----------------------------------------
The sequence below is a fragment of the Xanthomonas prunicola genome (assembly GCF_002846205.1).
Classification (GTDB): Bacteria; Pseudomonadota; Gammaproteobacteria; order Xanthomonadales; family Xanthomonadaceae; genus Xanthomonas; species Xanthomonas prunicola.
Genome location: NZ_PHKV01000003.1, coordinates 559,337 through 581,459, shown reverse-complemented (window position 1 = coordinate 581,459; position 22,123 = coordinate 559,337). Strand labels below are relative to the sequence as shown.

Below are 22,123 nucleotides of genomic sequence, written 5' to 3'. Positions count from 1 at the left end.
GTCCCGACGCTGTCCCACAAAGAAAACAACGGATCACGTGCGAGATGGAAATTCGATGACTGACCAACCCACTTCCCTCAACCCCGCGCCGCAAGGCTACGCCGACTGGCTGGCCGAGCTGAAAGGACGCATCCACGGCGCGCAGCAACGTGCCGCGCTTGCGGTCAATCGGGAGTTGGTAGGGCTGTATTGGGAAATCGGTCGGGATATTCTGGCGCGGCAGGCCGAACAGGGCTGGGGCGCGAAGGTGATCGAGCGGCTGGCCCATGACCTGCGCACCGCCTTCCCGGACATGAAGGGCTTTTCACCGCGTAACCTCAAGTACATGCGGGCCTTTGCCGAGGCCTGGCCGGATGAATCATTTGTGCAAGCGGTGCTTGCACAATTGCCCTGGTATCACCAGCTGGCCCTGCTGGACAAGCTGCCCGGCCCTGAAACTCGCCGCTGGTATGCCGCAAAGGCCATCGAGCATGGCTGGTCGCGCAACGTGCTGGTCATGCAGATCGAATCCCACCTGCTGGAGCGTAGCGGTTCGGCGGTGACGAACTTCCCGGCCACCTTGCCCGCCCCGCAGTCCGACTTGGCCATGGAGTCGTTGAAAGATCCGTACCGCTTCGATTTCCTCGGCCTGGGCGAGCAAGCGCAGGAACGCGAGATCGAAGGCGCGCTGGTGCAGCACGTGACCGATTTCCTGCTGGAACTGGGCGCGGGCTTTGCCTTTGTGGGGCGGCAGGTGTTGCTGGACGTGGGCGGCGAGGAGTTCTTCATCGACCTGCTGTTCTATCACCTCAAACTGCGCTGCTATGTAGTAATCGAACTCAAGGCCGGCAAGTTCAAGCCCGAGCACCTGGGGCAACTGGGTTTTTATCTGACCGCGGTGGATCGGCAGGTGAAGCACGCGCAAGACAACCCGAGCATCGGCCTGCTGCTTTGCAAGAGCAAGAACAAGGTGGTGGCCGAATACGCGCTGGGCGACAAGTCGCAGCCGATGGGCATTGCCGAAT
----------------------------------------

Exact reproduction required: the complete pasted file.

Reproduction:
The sequence below is a fragment of the Xanthomonas prunicola genome (assembly GCF_002846205.1).
Classification (GTDB): Bacteria; Pseudomonadota; Gammaproteobacteria; order Xanthomonadales; family Xanthomonadaceae; genus Xanthomonas; species Xanthomonas prunicola.
Genome location: NZ_PHKV01000003.1, coordinates 559,337 through 581,459, shown reverse-complemented (window position 1 = coordinate 581,459; position 22,123 = coordinate 559,337). Strand labels below are relative to the sequence as shown.

Below are 22,123 nucleotides of genomic sequence, written 5' to 3'. Positions count from 1 at the left end.
GTCCCGACGCTGTCCCACAAAGAAAACAACGGATCACGTGCGAGATGGAAATTCGATGACTGACCAACCCACTTCCCTCAACCCCGCGCCGCAAGGCTACGCCGACTGGCTGGCCGAGCTGAAAGGACGCATCCACGGCGCGCAGCAACGTGCCGCGCTTGCGGTCAATCGGGAGTTGGTAGGGCTGTATTGGGAAATCGGTCGGGATATTCTGGCGCGGCAGGCCGAACAGGGCTGGGGCGCGAAGGTGATCGAGCGGCTGGCCCATGACCTGCGCACCGCCTTCCCGGACATGAAGGGCTTTTCACCGCGTAACCTCAAGTACATGCGGGCCTTTGCCGAGGCCTGGCCGGATGAATCATTTGTGCAAGCGGTGCTTGCACAATTGCCCTGGTATCACCAGCTGGCCCTGCTGGACAAGCTGCCCGGCCCTGAAACTCGCCGCTGGTATGCCGCAAAGGCCATCGAGCATGGCTGGTCGCGCAACGTGCTGGTCATGCAGATCGAATCCCACCTGCTGGAGCGTAGCGGTTCGGCGGTGACGAACTTCCCGGCCACCTTGCCCGCCCCGCAGTCCGACTTGGCCATGGAGTCGTTGAAAGATCCGTACCGCTTCGATTTCCTCGGCCTGGGCGAGCAAGCGCAGGAACGCGAGATCGAAGGCGCGCTGGTGCAGCACGTGACCGATTTCCTGCTGGAACTGGGCGCGGGCTTTGCCTTTGTGGGGCGGCAGGTGTTGCTGGACGTGGGCGGCGAGGAGTTCTTCATCGACCTGCTGTTCTATCACCTCAAACTGCGCTGCTATGTAGTAATCGAACTCAAGGCCGGCAAGTTCAAGCCCGAGCACCTGGGGCAACTGGGTTTTTATCTGACCGCGGTGGATCGGCAGGTGAAGCACGCGCAAGACAACCCGAGCATCGGCCTGCTGCTTTGCAAGAGCAAGAACAAGGTGGTGGCCGAATACGCGCTGGGCGACAAGTCGCAGCCGATGGGCATTGCCGAAT